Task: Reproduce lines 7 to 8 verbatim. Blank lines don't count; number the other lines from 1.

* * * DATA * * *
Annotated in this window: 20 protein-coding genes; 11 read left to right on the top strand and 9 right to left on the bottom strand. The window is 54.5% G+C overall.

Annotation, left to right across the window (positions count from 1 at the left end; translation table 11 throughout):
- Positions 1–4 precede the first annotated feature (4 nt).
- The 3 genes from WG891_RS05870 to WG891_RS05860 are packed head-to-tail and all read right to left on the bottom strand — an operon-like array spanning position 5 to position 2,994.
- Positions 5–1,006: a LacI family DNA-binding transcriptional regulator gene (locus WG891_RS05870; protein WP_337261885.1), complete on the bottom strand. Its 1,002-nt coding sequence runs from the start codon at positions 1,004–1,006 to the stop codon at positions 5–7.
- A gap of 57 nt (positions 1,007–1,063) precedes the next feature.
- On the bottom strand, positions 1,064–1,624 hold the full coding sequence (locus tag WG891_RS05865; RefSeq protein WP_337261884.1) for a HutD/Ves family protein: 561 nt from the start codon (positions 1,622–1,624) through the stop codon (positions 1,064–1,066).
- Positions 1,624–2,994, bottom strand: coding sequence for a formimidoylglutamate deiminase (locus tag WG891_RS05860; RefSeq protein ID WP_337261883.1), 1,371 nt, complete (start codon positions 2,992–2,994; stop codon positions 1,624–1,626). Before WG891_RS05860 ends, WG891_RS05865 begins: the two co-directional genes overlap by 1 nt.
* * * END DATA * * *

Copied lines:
- On the bottom strand, positions 1,064–1,624 hold the full coding sequence (locus tag WG891_RS05865; RefSeq protein WP_337261884.1) for a HutD/Ves family protein: 561 nt from the start codon (positions 1,622–1,624) through the stop codon (positions 1,064–1,066).
- Positions 1,624–2,994, bottom strand: coding sequence for a formimidoylglutamate deiminase (locus tag WG891_RS05860; RefSeq protein ID WP_337261883.1), 1,371 nt, complete (start codon positions 2,992–2,994; stop codon positions 1,624–1,626). Before WG891_RS05860 ends, WG891_RS05865 begins: the two co-directional genes overlap by 1 nt.